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Thursday, 4 October 1984
Page: 1196

Senator DURACK(12.27) —The Attorney-General has just made gratuitous and unnecessary attacks on the Opposition. They may have been of a veiled kind, but in one case they were not so veiled when he cited debate that occurred in another place in relation to Mr Sinclair and Mr Justice Cross and indeed to questions which have been asked quite appropriately in this chamber in relation to some matters that arose from Press allegations not about Mr Justice Murphy as such but about him when he was a Minister and a member of this chamber and about actions he took then. Nobody has ever suggested that the status of the judiciary and its standing in this country depend upon the fact that members of it are not criticised. Indeed, they may be heavily criticised. One might even say that they can be attacked if that is appropriate to the circumstances of the case.

In debates in this chamber earlier this year, I believe I quoted the ringing words of Lord Atkin in a well known case. He said that justice is not a cloistered virtue and that judges do not have immunity from criticism of the decisions they take or, indeed, criticism in relation to any of their conduct. My argument in this case has been that overwhelmingly the Australian judiciary has deserved and earned its reputation because of the standard it has adopted so far as the conduct of its members is concerned, the quality of the work they have performed and their dedication to it. That is why the Australian judiciary has that standing; it does not have it because it is not criticised. Members of the judiciary do not want to be immune from criticism. It is quite justified that they be criticised from time to time. Certainly, sustained or unjustified criticism is not deserved by anybody. I am not suggesting that sort of criticism should be made, but I take exception to and strongly differ from the comment that the Attorney made implying that there had been some actions in this place and in another place which had reduced the standing of the judiciary in the eyes of the Australian people. That is not the case at all. The judiciary does not demand immunity from criticism. Such a principle has never been put forward. The Opposition believes that the judiciary has earned its standing and respect in the eyes of the community and the title that it has is seen to epitomise that standing. We believe that that title should not be misappropriated in the way that this Bill proposes.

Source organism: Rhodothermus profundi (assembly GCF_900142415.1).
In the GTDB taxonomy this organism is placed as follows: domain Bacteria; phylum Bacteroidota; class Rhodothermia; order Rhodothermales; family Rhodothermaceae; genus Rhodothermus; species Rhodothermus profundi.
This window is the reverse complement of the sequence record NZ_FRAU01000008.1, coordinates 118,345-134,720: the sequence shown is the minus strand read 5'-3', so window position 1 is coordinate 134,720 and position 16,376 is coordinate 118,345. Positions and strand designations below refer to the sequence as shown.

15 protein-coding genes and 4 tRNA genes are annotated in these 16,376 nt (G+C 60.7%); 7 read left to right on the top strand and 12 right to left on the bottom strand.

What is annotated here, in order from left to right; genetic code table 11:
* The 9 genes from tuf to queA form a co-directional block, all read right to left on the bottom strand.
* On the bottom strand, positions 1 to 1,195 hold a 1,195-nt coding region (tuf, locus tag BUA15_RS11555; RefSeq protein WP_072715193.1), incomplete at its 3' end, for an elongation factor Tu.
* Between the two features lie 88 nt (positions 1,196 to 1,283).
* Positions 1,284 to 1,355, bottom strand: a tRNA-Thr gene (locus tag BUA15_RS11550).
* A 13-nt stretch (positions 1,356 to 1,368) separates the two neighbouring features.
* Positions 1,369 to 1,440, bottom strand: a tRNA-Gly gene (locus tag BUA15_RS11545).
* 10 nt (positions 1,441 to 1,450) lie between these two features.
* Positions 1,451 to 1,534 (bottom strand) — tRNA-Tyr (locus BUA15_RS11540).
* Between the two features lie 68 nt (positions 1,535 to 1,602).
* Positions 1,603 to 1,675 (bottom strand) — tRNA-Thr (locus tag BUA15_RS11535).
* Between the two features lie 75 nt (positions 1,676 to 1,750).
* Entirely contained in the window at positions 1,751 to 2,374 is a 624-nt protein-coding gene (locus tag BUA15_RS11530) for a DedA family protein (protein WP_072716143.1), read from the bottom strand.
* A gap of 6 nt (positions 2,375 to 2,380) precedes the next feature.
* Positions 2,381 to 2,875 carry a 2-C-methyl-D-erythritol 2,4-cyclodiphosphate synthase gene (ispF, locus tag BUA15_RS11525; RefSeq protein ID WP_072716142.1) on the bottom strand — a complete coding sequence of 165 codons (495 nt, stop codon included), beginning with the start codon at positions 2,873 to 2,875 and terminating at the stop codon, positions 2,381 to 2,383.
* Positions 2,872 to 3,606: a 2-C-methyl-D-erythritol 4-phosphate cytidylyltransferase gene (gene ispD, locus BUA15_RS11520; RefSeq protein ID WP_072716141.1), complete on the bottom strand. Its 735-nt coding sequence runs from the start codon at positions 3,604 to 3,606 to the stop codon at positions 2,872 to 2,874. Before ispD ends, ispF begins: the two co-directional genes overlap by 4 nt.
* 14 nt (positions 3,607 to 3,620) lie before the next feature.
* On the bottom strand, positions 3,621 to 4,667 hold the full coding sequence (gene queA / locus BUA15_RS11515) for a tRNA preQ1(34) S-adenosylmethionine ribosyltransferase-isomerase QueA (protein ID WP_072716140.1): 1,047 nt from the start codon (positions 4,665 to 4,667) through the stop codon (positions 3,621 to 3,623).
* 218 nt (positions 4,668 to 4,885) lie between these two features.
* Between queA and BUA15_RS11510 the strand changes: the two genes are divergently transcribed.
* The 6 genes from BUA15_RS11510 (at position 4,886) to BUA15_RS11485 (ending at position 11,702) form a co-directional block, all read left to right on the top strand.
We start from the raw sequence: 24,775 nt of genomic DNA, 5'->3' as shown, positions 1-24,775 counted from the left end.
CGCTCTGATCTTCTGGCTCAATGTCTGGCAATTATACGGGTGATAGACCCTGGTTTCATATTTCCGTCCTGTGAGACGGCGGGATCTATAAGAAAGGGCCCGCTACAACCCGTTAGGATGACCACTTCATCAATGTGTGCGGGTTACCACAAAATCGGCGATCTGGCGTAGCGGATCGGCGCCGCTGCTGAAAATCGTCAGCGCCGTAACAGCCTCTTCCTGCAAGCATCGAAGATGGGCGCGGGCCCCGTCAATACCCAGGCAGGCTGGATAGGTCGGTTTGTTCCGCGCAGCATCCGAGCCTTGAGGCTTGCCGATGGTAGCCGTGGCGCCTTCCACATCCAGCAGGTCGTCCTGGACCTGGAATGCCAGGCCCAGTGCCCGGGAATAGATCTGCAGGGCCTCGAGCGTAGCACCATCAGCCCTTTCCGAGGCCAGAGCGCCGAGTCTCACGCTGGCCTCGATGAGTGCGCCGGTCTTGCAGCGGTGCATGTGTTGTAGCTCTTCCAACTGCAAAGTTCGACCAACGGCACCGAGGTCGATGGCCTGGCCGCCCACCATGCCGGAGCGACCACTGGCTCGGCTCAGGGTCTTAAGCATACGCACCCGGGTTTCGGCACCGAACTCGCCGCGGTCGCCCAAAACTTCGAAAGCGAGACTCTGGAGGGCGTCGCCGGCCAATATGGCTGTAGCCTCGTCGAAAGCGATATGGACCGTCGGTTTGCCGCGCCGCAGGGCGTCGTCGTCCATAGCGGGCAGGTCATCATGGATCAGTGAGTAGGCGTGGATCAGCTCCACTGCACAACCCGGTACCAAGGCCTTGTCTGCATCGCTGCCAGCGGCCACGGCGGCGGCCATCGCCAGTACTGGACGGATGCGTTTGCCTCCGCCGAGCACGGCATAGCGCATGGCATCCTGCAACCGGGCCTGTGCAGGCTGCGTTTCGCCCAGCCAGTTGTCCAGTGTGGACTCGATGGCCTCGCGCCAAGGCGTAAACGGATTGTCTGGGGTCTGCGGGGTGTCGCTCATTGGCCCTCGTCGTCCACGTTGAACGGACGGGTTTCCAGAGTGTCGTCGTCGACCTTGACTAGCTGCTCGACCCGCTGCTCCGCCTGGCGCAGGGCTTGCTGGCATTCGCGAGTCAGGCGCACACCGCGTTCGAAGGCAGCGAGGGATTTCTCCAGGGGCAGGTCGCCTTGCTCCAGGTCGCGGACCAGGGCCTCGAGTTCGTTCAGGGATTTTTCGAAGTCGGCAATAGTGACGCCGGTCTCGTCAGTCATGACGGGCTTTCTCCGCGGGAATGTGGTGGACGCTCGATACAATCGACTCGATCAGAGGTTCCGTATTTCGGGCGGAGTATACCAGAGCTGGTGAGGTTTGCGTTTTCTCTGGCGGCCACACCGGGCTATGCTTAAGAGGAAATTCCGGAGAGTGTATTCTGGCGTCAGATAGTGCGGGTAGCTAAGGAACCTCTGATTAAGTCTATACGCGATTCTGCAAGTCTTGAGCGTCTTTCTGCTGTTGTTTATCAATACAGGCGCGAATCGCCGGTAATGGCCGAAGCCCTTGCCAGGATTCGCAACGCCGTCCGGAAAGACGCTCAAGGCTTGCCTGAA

Question put:

That the clause stand as printed.